This is the 30th installment of my monthly feature on Typewolf where I share my favorite type-driven websites from the previous month and then write a little about the typographic details behind the designs. You can check out last month’s post for June here.
AIGA Design Conference
Just a single monospaced family, Suisse Int’l Mono, is used on the 2016 AIGA Design Conference site, but they manage to get a lot of mileage out of it. When set in uppercase with wide tracking, the typeface loses some of its monospaced feel and comes across more like a traditional neo-grotesque. Type is set vertically in places to create even more typographic contrast. The split color layout adds boldness to the design, yet the type still remains legible.
An Interesting Day
Larish Neue is a quirky serif from Radim Peško that contrasts starkly with Atlas Grotesk, a more traditional grotesque from Commercial Type. Both typefaces feature squat descenders which helps tie them together. The use of color is really great on this site as well—it shows that colored type on a colored background can still be perfectly readable.
The blog section of Intercom pulls in the use of Akkurat from the rest of the site but adds in the serif typefaces Tiempos Headline and Tiempos Text, which gives the blog more of a newspaper feel. I think they did an awesome job with this, but there are a few things worth mentioning. First, the line length on the articles is a little long, coming in around 100 characters, which is a bit over the 66 character “ideal.” Second, there are prominent faux italics throughout the articles, which shows that it’s always a good idea to load italic (and oftentimes bold and bold italic) styles whenever you are setting large amounts of body copy.
Oliving the Life
This is yet another site this month with excellent use of color. The serif Cheltenham exudes vintage warmth when set against the soft pastel backgrounds. Theinhardt balances it out with a more modern touch. The logo looks like real hand lettering but is actually set in Madina Script, which is an impressive accomplishment for a script face. Proper apostrophes are used throughout the site as well.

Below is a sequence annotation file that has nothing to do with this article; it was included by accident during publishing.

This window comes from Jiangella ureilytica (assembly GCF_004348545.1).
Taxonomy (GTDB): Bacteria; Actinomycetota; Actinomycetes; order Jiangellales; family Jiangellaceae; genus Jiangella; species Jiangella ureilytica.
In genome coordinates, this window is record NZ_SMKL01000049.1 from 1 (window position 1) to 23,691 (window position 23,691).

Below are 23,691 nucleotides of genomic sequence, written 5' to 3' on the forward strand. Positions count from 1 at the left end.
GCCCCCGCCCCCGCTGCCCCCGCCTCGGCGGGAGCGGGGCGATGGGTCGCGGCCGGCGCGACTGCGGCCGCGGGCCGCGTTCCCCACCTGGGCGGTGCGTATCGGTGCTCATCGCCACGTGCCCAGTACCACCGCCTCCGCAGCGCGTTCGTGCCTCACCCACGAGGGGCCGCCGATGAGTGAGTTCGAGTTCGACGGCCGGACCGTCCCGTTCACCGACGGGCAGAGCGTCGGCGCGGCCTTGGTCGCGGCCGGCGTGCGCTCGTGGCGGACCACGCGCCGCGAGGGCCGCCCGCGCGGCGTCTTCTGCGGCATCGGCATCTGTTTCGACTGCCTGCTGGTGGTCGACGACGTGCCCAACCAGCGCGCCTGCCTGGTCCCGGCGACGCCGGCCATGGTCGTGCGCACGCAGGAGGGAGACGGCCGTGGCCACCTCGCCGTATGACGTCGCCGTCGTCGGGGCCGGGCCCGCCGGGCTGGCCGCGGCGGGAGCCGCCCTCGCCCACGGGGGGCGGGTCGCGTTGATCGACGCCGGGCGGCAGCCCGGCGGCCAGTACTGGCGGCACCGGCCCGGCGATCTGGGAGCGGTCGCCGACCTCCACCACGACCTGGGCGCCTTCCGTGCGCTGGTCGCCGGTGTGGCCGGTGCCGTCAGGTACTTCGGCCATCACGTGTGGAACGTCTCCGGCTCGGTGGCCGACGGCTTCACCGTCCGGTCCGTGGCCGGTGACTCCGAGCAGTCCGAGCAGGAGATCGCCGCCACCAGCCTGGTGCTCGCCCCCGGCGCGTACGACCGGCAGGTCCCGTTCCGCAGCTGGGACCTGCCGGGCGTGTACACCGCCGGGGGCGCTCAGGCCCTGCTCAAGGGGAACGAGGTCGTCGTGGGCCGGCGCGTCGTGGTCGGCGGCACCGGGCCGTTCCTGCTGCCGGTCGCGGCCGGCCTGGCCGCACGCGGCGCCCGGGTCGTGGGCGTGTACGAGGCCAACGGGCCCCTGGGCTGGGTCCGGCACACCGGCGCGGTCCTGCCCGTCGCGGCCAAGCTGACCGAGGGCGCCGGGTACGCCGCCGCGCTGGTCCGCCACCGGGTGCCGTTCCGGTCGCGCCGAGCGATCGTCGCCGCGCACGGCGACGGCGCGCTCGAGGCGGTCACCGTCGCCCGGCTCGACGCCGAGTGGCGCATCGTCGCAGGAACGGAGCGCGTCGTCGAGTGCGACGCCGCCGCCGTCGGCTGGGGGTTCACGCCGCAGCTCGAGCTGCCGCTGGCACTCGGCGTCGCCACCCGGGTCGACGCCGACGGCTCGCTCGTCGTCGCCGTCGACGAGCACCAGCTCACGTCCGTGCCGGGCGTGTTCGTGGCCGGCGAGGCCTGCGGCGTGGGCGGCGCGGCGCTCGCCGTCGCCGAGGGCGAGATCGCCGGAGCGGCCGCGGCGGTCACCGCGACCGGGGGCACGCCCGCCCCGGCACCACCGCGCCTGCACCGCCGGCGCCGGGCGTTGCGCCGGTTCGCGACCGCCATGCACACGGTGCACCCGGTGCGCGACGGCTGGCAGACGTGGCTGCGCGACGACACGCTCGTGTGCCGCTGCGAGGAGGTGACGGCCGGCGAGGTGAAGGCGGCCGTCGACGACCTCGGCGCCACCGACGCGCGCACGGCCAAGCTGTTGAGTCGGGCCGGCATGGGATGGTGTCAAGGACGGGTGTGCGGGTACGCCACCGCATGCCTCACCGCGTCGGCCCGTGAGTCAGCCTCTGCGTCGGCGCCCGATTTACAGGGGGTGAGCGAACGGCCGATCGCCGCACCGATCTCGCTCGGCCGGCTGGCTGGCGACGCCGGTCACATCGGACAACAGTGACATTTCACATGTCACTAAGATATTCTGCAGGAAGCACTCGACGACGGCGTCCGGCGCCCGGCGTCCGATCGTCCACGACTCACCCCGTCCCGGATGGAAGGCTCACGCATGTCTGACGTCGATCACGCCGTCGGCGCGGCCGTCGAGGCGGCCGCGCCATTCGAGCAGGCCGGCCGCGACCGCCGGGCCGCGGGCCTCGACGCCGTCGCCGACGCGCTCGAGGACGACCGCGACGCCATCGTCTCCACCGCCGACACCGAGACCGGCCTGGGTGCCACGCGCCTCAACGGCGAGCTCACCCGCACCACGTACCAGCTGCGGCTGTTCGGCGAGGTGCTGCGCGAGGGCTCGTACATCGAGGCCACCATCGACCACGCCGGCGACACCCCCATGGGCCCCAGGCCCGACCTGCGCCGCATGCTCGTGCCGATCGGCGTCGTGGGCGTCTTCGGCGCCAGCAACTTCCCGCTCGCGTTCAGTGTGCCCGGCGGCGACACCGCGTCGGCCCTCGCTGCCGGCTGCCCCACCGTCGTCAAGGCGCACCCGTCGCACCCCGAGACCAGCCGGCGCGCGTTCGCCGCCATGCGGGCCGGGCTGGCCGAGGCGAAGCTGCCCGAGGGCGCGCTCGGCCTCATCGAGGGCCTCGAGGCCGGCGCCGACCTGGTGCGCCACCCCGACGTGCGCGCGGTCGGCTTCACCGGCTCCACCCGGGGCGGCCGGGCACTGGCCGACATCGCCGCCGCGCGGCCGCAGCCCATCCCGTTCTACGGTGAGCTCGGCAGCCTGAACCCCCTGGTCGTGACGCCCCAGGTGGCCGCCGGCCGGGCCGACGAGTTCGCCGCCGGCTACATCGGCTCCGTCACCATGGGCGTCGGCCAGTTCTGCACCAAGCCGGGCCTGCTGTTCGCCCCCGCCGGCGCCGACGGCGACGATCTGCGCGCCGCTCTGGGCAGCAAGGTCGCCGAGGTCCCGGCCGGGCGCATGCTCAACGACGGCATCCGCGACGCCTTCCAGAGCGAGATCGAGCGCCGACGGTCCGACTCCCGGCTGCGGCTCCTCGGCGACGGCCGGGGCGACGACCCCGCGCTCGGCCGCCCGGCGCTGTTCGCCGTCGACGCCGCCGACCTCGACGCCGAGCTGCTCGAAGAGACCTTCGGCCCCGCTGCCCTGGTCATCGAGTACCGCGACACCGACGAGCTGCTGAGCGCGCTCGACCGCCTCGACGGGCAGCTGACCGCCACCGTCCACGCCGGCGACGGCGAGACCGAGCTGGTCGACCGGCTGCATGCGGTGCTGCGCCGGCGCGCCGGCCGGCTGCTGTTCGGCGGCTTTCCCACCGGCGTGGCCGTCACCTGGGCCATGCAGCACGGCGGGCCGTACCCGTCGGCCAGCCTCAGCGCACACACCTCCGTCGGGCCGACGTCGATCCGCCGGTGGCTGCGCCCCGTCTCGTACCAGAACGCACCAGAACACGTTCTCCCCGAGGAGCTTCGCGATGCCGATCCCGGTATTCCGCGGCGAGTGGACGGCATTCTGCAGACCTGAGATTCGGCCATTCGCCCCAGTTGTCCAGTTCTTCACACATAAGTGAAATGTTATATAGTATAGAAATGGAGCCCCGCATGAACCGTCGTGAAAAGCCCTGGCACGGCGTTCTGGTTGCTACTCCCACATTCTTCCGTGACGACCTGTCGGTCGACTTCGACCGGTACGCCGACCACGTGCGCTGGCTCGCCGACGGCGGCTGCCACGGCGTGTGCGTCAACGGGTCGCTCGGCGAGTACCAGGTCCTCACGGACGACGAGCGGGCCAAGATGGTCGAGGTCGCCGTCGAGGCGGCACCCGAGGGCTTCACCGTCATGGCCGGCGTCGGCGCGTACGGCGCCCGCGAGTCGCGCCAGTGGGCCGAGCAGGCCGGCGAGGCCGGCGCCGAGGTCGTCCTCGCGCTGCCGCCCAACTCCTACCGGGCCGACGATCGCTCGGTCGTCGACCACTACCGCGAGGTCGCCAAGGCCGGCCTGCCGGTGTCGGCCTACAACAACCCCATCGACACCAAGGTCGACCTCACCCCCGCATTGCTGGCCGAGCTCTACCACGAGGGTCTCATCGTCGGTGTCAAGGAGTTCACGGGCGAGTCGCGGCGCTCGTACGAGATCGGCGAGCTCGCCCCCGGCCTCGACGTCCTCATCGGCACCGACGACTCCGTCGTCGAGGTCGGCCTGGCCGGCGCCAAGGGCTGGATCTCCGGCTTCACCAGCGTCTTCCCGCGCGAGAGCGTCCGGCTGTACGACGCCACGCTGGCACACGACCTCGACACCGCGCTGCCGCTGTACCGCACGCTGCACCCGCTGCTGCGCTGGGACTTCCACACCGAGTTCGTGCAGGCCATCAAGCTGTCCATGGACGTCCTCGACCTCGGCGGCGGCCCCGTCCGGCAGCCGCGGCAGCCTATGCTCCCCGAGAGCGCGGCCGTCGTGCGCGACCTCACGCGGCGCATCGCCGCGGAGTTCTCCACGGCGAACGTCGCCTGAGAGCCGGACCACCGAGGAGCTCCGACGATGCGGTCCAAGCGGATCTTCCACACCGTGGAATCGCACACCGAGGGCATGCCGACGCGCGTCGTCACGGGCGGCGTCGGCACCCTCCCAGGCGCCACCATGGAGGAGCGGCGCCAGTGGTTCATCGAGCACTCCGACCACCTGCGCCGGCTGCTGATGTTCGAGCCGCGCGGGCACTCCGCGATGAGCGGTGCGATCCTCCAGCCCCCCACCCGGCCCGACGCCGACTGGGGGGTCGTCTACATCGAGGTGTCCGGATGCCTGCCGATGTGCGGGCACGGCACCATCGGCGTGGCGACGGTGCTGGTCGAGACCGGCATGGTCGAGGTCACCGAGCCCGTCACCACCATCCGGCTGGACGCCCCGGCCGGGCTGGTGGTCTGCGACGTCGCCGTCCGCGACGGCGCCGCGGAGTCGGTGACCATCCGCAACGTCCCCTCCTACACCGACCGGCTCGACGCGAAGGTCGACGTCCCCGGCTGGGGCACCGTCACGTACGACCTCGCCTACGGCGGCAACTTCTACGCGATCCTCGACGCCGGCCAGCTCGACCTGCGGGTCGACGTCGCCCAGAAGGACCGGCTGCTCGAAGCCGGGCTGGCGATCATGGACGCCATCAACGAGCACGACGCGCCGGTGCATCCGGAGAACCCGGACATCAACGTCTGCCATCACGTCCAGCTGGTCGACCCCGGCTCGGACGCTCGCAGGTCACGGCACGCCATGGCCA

Fictive Kin use two typefaces from Grilli Type—the calligraphic serif GT Sectra and the rounded, monospaced GT Pressura Mono. Typically, a calligraphic serif would be used as a display face and a monospaced font would be used for auxiliary text, but this design takes the exact opposite approach—GT Pressura Mono is featured prominently as the main typeface, while GT Sectra is used sparingly for accents. It’s an interesting approach that makes the design feel fresh and unique. The multi-colored link underlines add a nice splash of color and keep the white-on-black homepage from feeling too stark.
The Oak site brings even more monospaced goodness to this month’s favorite sites with its use of Input Mono. Input Mono is known as an excellent programming font (it’s actually available as a free download to use privately in your coding app), but here it is used as the main text face. It reads surprisingly well for the short amounts of copy on the site and even the blog section, with its longer articles, still reads perfectly well. The bold weight of Klim Type Foundry’s Tiempos Headline adds a nice human touch that prevents the design from feeling too much like a computer terminal.
Stay Tuned for Next Month’s Post
I’ll be publishing a new type-driven design roundup post like this at the beginning of every month. Join my monthly email update list if you’d like to be notified when it is published.
Learn How to Get Truly Gorgeous Typography
I’ve distilled everything I’ve learned from writing these articles over the last four years into a single, definitive resource—the Flawless Typography Checklist. Read it straight through as a complete master course and then continue to use the checklist as a tool on every design project to ensure your type will always be flawless.